The Tragedy of the Lion King

Is THIS Your King???

The oversimplified definition of a “tragedy” in entertainment refers to any work that does not have a happy ending for a majority of the characters, including the hero. Back in the day, the master of telling these stories was none other than William “Mothafuckin” Shakespeare (experts say that was indeed his middle name). Shakespeare’s work is so influential that I don’t really need to give you a history lesson, odds are that anyone reading this is familiar with at least one or two of his tragedies from high school english classes. 

It is also a tragedy in entertainment when a classic story that was already told gets told again almost verbatim, invoking nostalgia and breaking the box office, and taking away attention from new stories that are the product of rigorous original work. So why do I bring this up?

My high school english teacher ruined The Lion King for me. Don’t get me wrong, he was amazing and is still one of the best teachers I’ve had in my lifetime, but man did he make The Lion King weird. When we were studying Shakespeare’s Hamlet, he guided my imagination to a world where the “Circle of Life” was instead a ring of sex, existentialism, madness, and death.

It is pretty common knowledge that The Lion King is based off of Hamlet. A dead king, a conflicted prince, a murderous uncle, exile, and revenge? Disney is remaking The Lion King!…by which I mean, quite literally just remaking it. Many reviews are criticizing the CGI update of the classic tale as essentially a copied & pasted version, in terms of both the story and major beats. Obviously I’m still going to see it for the same reason I saw Solo: A Star Wars Story despite bad reviews (the reason being Donald Glover), and because it’s still The Lion King, but it is somewhat of a bummer that there isn’t anything different about this updated version…right? I’m glad you agree.

Now I could sit here and write about my ideas to flesh out Scar’s backstory, or emphasize what Simba/Nala were doing between childhood and adulthood, or even go into the politics of Pride Rock and why Mufasa had a grip on the situation whereas Scar didn’t…but then I thought: “Why don’t I just repackage a classic story and market it as something different too?”

As my english teacher did in 2012, I have taken it upon myself as the people’s champion (as long as “the people” means a few strangers on the internet that have nothing better to read than soggzblogs…for which I adore you all very much) to provide an idea for an updated and different version of The Lion King. Since Disney has acquired all of Fox’s film assets, including the rated-R Deadpool franchise, and since they seem hellbent on running the entire film industry…let’s work in the space of a hypothetical reality where Disney’s The Lion King (2019) actually is the tragedy of Hamlet beat-for-beat. Not this lazy “oh well it’s based off of Hamlet” thing. No folks, today we shall pretend that instead of literally remaking their own version, Disney instead copied & pasted Shakespeare’s Hamlet itself into a CGI version of an African jungle with the characters we all know and love from 1994 (and some added soggzblogs garnish). We will do this in three steps: Emphasizing the elements of a Shakespearean tragedy, Matching every Hamlet character to a Lion King counterpart, and finally summarizing the story (leaving the reader’s wild imagination to burn the imagery of things like lion-incest in their head). Let us begin:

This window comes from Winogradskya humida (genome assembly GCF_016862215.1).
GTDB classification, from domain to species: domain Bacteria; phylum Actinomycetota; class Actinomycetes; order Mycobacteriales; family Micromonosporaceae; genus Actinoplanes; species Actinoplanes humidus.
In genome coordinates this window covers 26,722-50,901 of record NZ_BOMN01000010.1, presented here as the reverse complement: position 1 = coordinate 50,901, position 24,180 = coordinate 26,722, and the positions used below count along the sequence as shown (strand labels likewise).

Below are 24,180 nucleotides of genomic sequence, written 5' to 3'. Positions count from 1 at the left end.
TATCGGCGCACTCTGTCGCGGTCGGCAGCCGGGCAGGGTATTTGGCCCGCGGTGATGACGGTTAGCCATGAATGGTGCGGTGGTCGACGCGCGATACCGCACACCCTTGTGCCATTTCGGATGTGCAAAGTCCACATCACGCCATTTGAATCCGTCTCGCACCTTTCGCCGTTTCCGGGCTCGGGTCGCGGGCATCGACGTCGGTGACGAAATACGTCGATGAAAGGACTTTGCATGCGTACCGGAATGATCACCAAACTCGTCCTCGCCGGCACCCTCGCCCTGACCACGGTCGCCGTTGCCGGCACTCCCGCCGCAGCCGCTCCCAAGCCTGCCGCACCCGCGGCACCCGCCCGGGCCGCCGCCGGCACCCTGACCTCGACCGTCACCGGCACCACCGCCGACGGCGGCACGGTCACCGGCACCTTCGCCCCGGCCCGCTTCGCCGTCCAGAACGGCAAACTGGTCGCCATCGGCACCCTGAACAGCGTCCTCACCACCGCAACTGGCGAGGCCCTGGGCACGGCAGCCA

THE ELEMENTS OF A SHAKESPEAREAN TRAGEDY

  1. Tragic Hero – Pretty self-explanatory, Hamlet is pretty flawed and it almost feels like he’s cursed. He’s never happy and is also not going to be alive at the end.
  2. Struggle Between Good and Evil – This one is also obvious. Even if the character’s actions are morally grey, you’re still pretty aware of where Hamlet and Claudius are coming from.
  3. Hamartia – This refers to the fatal character flaw of the hero. For Hamlet, it was his indecisiveness that left him too paralyzed to act. Even if literally no one said literally anything, Hamlet was still out there pressing “X” to doubt.
  4. Tragic Waste – Good, neutral, and evil characters alike all die. A lot of them.
  5. External Conflict – There is all of the craziness with Claudius, and there is still some other external conflict that Hamlet has to deal with. At one point when I was reading this in high school, I think I said “Denmark be fucked, yo” to my friends out loud in class.
  6. Internal Conflict – Hamlet just can’t figure out how to overcome his hamartia, but he tries and there comes the internal conflict. You feel bad for him for sure, but hey it makes for some beautiful soliloquies that you get to perform for your theater class final.
  7. Catharsis – Audiences should have an emotional connection to the story via empathizing with the characters. 
  8. Supernatural Elements – There needs to be some form of magic, usually portrayed via witches or ghosts. 
  9. Lack of Poetic Justice – Shakespearean tragedies aren’t as simple as “good guy wins”. Again, things end badly for everyone.
  10. Comic Relief – While you’re over here immersed in all of the juicy drama and the constant crisis and conflict…you get to enjoy a few laughs!